Olivia Bolek - 2015 Program Participant

Eating baguettes on a street in Nantes, France

Baguette time in Nantes

Why did you decide to apply for an international program?

Since I was a little girl, I have wanted to travel and see the world. As soon as I found out about study abroad opportunities, I knew that I must do that, it was not an option!

Why did you choose IES Abroad’s program in France?

I have always been interested in France and the French language, but did not have my heart set upon it when I started college. I sort of just fell into the French major, realizing that it was the perfect fit for me. Right away I started looking into the French-speaking study abroad programs and I developed a gut feeling for Nantes. I spoke with professors about the different programs and students who had studied in each of these programs. They all confirmed my inclination towards Nantes; I heard nothing but wonderful things about the city and the program, both academically and socially. It wasn't too much of a debate for me.

What was your favorite part about Nantes?

I loved that Nantes is not a touristy city. I really got a good sense of French life and was forced to use and practice my French, which is exactly what I wanted: a total cultural immersion. I really liked the size of the city as well; it wasn't too overwhelming for a small-town Ohio girl, but there was still plenty to do and explore.

At the base of the Eiffel Tower in Paris, France

Eiffel Tower at last!

What made your program one-of-a-kind?

It is one of the oldest and best known IES Abroad programs. They are well-established and efficient. They know what students are feeling and experiencing, what they need, what they want, and how to help them adapt to French culture. What really makes this program is that they truly care about each student and his or her experience in France.

How did the local IES Abroad staff support you throughout your program?

How did they not? They were always very kind and understanding, but outside of that, they made sure we knew that they were there to help us. We could go to them with any little problem or question, whether it be academic, about our host family or social life in France, or about our futures. They always made sure we were doing okay. It was also nice that they celebrated our birthdays monthly and our end of the semester events were very nice.

What's one thing you wish you would have done differently?

I suppose I wish I would have been slightly more proactive in the sense of making French friends, initiating activities with my host family, and exploring Nantes. I can be shy sometimes, and in general I did very well abroad and came out of my shell more, but being more proactive would have made my stay there that much more fun!

Students in a park in Nantes, France

Loving Nantes!

Describe a day in the life of your program.

I would get up and ready for the day, eat breakfast at my host family's house, which usually consisted of cereal or toast and tea, and then take the bus to the IES Abroad center. I always enjoyed the short walk through town from my bus stop to IES Abroad; I loved passing all the little shops just opening up for the day and the beautiful natural history museum. Then I would have class for most of the morning and make and eat my lunch in the IES Abroad kitchen with my friends.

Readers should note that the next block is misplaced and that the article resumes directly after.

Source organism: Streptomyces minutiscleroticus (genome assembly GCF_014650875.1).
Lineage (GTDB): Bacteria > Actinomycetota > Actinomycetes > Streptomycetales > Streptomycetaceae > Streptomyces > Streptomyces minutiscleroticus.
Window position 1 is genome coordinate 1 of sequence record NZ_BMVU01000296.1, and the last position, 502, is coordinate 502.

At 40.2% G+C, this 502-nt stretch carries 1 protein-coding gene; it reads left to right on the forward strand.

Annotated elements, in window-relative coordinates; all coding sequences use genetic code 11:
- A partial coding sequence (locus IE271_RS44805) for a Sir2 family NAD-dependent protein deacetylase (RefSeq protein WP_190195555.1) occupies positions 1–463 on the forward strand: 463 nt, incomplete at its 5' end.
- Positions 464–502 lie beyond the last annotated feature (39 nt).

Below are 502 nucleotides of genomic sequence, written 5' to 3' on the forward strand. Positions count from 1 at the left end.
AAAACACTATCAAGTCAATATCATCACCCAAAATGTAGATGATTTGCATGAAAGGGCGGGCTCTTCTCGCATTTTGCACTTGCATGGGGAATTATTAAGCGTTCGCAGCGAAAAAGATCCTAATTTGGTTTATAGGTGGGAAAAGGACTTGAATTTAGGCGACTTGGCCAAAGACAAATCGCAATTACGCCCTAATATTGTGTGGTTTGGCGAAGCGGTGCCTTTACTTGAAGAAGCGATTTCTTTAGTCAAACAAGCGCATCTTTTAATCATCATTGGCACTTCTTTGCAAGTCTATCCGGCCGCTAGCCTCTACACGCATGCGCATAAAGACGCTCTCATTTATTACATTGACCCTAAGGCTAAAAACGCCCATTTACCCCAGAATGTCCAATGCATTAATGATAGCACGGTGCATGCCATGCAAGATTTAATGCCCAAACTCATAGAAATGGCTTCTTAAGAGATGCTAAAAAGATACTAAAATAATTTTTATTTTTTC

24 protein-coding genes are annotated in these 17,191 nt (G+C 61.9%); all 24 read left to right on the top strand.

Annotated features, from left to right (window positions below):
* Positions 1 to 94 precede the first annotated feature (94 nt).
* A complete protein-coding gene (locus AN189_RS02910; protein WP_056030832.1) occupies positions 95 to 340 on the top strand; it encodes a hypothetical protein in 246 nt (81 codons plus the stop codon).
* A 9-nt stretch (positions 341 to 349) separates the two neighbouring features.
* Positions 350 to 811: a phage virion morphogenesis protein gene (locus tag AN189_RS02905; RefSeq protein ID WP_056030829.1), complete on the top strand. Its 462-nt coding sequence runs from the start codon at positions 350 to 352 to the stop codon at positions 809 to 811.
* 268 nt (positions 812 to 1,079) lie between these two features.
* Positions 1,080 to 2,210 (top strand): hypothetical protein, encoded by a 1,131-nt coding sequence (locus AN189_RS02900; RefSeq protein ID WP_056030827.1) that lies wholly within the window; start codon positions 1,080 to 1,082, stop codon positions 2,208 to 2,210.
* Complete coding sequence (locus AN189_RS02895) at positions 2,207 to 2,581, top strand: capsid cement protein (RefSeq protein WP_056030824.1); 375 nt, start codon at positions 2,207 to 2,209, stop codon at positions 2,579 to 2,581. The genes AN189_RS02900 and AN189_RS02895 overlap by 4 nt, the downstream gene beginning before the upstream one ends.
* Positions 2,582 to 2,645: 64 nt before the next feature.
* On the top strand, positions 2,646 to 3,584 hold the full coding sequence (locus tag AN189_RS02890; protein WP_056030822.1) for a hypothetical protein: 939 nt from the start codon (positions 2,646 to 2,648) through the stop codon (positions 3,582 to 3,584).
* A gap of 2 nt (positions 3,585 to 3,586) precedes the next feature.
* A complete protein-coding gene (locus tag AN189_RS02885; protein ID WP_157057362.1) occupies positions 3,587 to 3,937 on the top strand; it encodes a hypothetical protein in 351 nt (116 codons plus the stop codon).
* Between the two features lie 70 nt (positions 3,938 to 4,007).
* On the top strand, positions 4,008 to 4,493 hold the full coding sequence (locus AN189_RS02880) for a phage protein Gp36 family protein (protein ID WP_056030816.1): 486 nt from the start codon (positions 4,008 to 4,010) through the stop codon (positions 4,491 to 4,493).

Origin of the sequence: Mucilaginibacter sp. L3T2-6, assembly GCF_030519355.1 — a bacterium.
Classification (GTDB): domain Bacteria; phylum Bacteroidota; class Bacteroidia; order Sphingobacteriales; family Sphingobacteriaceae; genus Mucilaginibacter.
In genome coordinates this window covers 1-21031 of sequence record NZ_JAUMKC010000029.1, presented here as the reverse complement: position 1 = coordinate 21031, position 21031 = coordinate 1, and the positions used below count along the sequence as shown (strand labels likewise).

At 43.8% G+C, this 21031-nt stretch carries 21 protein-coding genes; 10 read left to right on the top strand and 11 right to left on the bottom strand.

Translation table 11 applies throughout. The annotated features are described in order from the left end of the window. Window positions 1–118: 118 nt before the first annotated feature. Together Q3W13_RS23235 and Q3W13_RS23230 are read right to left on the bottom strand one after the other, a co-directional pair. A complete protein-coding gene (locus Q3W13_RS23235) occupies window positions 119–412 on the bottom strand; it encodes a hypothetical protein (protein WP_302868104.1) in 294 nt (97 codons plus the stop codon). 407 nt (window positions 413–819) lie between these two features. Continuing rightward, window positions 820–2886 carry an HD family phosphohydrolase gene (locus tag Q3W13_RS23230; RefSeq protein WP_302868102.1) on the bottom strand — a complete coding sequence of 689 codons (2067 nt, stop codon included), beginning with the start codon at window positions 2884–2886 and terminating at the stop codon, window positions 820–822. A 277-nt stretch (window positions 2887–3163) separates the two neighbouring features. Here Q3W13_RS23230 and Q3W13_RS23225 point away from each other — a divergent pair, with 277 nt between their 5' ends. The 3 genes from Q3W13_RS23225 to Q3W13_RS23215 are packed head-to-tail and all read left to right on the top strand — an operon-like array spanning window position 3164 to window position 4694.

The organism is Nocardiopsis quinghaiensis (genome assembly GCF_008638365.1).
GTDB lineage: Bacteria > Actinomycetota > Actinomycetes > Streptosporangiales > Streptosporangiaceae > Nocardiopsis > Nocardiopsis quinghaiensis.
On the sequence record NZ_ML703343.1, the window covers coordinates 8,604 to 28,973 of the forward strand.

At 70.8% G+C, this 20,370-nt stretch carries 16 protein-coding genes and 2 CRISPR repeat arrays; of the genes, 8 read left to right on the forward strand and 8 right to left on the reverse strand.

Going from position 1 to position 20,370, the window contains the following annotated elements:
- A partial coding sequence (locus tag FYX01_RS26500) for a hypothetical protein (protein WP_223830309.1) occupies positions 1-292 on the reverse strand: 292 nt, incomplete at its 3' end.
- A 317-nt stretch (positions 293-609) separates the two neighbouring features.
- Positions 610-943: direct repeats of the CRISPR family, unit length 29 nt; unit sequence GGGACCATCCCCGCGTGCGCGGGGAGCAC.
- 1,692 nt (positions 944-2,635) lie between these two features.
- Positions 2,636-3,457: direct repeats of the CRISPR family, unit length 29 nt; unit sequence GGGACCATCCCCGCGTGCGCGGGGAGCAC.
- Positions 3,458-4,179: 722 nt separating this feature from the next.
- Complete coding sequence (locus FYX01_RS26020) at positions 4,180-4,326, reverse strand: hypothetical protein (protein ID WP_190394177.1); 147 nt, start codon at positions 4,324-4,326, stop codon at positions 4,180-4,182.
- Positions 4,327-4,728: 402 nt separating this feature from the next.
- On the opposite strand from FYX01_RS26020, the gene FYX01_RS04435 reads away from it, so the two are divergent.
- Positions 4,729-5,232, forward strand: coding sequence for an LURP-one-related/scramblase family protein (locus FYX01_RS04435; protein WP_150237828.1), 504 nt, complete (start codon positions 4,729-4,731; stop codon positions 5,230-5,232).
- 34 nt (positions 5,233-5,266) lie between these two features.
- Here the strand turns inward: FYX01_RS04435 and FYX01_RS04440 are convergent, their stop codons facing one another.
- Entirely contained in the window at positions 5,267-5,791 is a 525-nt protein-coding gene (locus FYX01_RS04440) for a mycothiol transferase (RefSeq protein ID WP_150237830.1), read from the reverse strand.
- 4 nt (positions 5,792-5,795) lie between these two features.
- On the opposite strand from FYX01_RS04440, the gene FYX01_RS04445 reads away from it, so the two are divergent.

Often I had a class after lunch at some point. So on days when I was busy with homework and internship applications I would stay and work in the IES Abroad center before and/or after my class. When I didn't have much going on, my friends and I would wander the streets of Nantes, usually stopping at some boulangerie for a yummy afternoon gouter (snack).

I then went home and ate dinner with my host family around 7 or 7:30 p.m. After dinner we sometimes watched the news together and then everyone would say goodnight and go to their own room to read, watch TV, do homework, or whatever they wanted before bed.

What did you enjoy doing most outside of your coursework?

Exploring Nantes and other local cities. And does eating count? Haha. It was always fun on the weekends to decide what we wanted to do, where we wanted to go, and what food we wanted to try!

What type of accommodation did you have? What did you like best about it?

I lived in a homestay. My host family lived about 25 minutes from the city center by bus (with traffic), so they were in a neighborhood of houses and didn't live in the stereotypical French apartment. I really liked the area where we lived, I felt very safe. Honestly, my favorite part was my host family; they are such wonderful people! I am an only child and my host family has four children, three at home, so living with siblings was so much fun for me, I loved it! We all got along very well. That was also by far, the best way to learn about the French culture and language.

Chenonceau, Loire Valley in central France

Chenonceau, Loire Valley

Now that you're home, how would you say studying abroad has impacted your life?

It has opened my eyes to a whole new way of living and thinking. I'm not just stuck in my American bubble. I now realize the things that I really don't like about the U.S., but it also made me grateful for what I have. I have become more tolerant and have an even deeper desire to learn about and experience other cultures. I also want to learn more languages. I now have a new outlook on life. I have a better idea of what I want for my future.

Study abroad has made me more adventurous, made me want to see even more of the world. 

I've also realized that dreams are tangible. Where in the past I would have thought, "Oh that would be wonderful if I went there or did that some day, but it probably will never happen." Now my line of thought is, "What can I do to make this happen?" Everyone can live the life they want, you just need to take action, take the first step.